Astronomers have performed the best-ever census of the high-energy sky.
Scientists used more than six years' worth of data collected by NASA's Fermi Gamma-ray Space Telescope to construct an incredibly detailed map of gamma-ray light, which can be more than a trillion times more energetic than visible light. They also created a video to highlight the gamma-ray universe view.
This map reveals hundreds of sources of such light throughout the universe, from dead stars colliding within the Milky Way to distant galaxies that sport jets from supermassive black holes, mission team members said. [Fermi's Gamma-Ray Universe in Images (Gallery)]
"An exciting aspect of this catalog is that we find many new sources that emit gamma rays over a comparatively large patch of the sky," Jamie Cohen, a University of Maryland graduate student working with the Fermi team at NASA's Goddard Space Flight Center in Greenbelt, Maryland, said in a statement. "Finding more of these objects enables us to probe their structures as well as better understand mechanisms that accelerate the subatomic particles that ultimately produce gamma ray emission."
The study team carefully reanalyzed all the gamma-rays spotted by Fermi's Large Area Telescope (LAT) since the spacecraft's 2008 launch, getting a better understanding of the instrument's response to each detection. This work boosted the LAT's sensitivity, and allowed researchers to spot many gamma-rays that had slipped through the cracks.
"Because of the improved sensitivity, the LAT has detected over 360 sources, which is an extremely large number of sources for this extreme energy range," Marco Ajello, a Fermi team member at Clemson University in South Carolina, said Thursday (Jan. 7) at the 227th meeting of the American Astronomical Societyin Kissimmee, Florida, where he presented the team's results.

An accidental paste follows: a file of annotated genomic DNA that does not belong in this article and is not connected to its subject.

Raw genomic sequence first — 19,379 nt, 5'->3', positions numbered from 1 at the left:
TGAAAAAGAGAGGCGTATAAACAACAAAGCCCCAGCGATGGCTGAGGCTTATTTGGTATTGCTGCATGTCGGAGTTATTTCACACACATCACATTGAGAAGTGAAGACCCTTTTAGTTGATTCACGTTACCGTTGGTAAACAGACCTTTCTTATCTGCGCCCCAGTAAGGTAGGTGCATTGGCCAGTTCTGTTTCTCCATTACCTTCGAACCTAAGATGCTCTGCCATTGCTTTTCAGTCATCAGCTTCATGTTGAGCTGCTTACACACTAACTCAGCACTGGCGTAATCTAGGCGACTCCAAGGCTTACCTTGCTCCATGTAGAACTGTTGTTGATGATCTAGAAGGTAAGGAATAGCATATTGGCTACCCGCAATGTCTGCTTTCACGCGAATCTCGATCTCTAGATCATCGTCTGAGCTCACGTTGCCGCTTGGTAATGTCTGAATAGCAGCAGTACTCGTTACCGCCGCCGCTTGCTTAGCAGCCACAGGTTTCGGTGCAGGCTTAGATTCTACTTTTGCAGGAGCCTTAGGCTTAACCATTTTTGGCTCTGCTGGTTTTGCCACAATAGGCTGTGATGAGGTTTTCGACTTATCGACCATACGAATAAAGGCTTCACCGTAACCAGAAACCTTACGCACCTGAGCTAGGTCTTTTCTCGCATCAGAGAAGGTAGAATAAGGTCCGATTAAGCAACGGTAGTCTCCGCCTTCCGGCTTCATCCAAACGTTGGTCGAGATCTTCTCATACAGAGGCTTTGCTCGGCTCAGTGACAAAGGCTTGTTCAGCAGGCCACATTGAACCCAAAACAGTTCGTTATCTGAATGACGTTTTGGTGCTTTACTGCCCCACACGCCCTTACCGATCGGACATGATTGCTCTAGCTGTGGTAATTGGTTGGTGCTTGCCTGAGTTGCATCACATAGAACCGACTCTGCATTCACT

With the new data in hand, Ajello and his colleagues created a map of the sky at energies ranging from 50 billion to 2 trillion electron volts. For comparison, the energy of visible light ranges from about 2 to 3 electron volts, NASA officials said.
"This is an extreme energy range, which is typically only available to telescopes on the ground and is now available to the Fermi Large Area Telescope from space," Ajello said.
Because gamma-rays are produced when lower-energy light collides with accelerated particles, they hint at the most extreme physical environments throughout the universe.
Of those 360 sources found by Fermi's LAT, for example, 75 percent are likely "blazars" — faraway galaxies that sport jet-spewing supermassive black holes at their cores. Another 11 percent likely reside within the Milky Way; these could be supernova remnants or winds streaming from rotating neutron stars that accelerate particles to nearly the speed of light, Ajello said. The remaining 14 percent are unknown.
"So this means there is still some space for the discovery of new populations," Ajello said.